LIFE WITH CARS
TTRS M POWER BLOCK
WORDS & SNAPS: PHIL ROYLE & TIM HUTTON
ROAD takes the latest , greatest, carbon-covered, Alpine White E92 BMW M3 ‘Edition’ for a blast with its older, double-hard bastard special edition M3... the cultish E46 CSL, to see what’s occurring with the M-Power uber-brand
ROAD Ed, Phil Royle In the CSL
shoulders above the rest of the Munich M-onsters, for me anyway, is the hardcore Despite their ‘get out E46 M3 CSL: A gorgeous of my way plebeian; I’m M-Power 3.2 litre lump; considerably more imporoffering up 355 bhp – detant and richer than yauo’ livered ruthlessly and with image, the BMW M3 has the single best straight six always been a special, qual- noise ever, via its cavernous ity, classic performance car: carbon airbox – at a heady From lightweight, perfectly 7900 rpm. Sweet. 0-60 mph balanced, race-bred E30, in just 4.8 seconds, devourright up to the high spec, ing the quarter mile in 13.20 high street C21st E92 you @ 110 mph and rocketing see later in this feature. on to a belting 161 mph VBut the one M3 that’s max... its performance, and always stood out head and the efficiency, and fun, in
the way it delivers it, is absolutely phenomenal. As are the CSL’s looks: 19inch rims, wrapped in semislicks, carbon fibre roof, lightweight Kevlar bucket seats, tactile suede steering wheel, whopping 345mm (328mm rear!) stoppers and a beautifully purposeful, mean stance. It’s a true man’s man motor. Then throw in its handling... which is nigh on perfect, with BMW’s usual attention to ideal 50:50 weight balance, the front wheels
Carbonfest is all over the gorgeous E46... roof, doors, bucket seats and, best of all, THAT monstrous airbox, which unleashes the single best full throttle sound from any straight six road car on planet earth. Slicks ace in dry, fun in the wet!
left to manage the superbly weighted steering and the chunky coffee grinder rear diff left to let the grunt rip, and the rear slip... it’s a power slider’s wet dream. The only thing I never got was why it couldn’t be a manual, and needed to come with a sluggish paddle-shifting, semi-auto ‘box, which only works well in Sports mode. Shame. Still, for me, it’s as close to perfection as the M-Power brand has ever come...in decades. Quality motor. roadmagazine.co.uk
Tim hutton on the M3 CSL Slide into the tight Alcatara buckets, finger the suede steering wheel and you’d be forgiven for thinking you had slipped into some kind of lean, mean racing machine. I haven’t of course, I’m sitting in the E46 CSL... and, boy, does it feel good, really bloody good in fact – offering far more sense of occasion than the E92 M3 ‘Edition’ I have kindly been given access to. It makes me feel like I want to take this bad boy to my favourite road and really put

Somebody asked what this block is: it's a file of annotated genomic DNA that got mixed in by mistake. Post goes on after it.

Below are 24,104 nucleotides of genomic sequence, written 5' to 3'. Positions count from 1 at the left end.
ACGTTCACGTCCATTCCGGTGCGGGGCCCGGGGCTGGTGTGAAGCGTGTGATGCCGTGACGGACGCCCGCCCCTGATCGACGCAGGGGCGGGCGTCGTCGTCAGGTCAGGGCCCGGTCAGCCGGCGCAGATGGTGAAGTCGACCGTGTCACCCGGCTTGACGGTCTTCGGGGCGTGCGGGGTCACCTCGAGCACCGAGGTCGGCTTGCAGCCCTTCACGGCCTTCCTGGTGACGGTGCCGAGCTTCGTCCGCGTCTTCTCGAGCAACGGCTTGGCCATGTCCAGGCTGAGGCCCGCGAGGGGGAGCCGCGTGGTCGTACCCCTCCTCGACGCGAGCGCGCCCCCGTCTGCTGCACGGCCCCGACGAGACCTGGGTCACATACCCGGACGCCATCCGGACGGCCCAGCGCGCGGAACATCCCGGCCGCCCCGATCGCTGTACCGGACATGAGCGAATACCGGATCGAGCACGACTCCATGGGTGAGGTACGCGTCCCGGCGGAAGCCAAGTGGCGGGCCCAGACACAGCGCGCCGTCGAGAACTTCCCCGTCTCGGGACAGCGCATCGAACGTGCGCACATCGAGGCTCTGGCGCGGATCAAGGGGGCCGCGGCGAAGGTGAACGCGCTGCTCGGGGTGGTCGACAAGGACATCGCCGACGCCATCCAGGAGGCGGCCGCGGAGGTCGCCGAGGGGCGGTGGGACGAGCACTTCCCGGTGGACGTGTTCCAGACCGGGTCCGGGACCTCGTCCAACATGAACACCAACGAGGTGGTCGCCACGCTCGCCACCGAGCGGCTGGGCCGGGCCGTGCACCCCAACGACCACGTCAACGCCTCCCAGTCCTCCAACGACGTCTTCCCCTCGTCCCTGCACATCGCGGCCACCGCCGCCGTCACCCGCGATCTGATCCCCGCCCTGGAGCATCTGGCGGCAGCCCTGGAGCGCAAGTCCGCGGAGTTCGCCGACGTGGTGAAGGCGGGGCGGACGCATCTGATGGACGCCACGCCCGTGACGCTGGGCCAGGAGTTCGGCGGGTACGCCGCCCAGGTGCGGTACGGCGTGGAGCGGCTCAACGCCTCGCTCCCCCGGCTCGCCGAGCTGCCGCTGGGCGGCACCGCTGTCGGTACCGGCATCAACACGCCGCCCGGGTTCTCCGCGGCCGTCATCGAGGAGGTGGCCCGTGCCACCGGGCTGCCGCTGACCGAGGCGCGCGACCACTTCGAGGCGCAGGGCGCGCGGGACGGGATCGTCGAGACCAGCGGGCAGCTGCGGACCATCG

it through its paces. Or, better still, out on a track day. There’s no denying the CSL is, or will become, a legend and, already residuals on tidy examples have
gone up. The CSL really is a phenomenal car. And I’m glad to see BMW are keeping the spirit alive with the ‘Edition’ and, better still, the super track focused GTS.
Tim hutton on the e92 M3
the oncoming cars, hedgerows blurred, sideways. Since that first BMW, I My very first BMW was an have dropped down hill E30 M3, Zinnobar Red, 215 gradually, to a E30 318is bhp with the cat and it had and then the well-known, the optional 16-inch cross well-stripped ROAD E36 spokes and a cool Evo 320i project car. While these steering wheel. I was 21, I cars aren’t M division modliked the look of them, but els, they still have a balance had no idea just how involv- and involvement that just ing the drive would be. In doesn’t come with other fact, the first few miles on brands. Sadly, the brilliant the test drive were hairy to E46 has eluded me. say the least: The adapBut right now, I’m at my tation to LHD was taking desk, looking longingly out longer than planned and I of the window at an Alpine shall never forget just how White BMW E92 ‘Edition.’ frightened the sales man But, what does that tag looked sitting next to me mean? Well for starters, heading straight towards like the E46 CSL, its got a
carbon roof that looks absolutely stunning against the bright, white paint. It has black nostrils and black rims, all finished off, with a 10mm suspension drop ‑ just enough to tighten the handling without compromising the ride too much. So that’s the outside, but how does it drive? Well, for starters, this model has the seven speed flappy paddle double clutch gearbox and while I don’t normally condone such things in a car made for driving, this box is by far the slickest I have had the pleasure of sampling and inspires confidence in your driving where
E92 M3 Edition harks back to the CSL in more ways than one: C-F roof, with lush fin, massive 19-in rims and burly brakes... but now gets a big V8 and swish, techy interior to satisfy C21st demands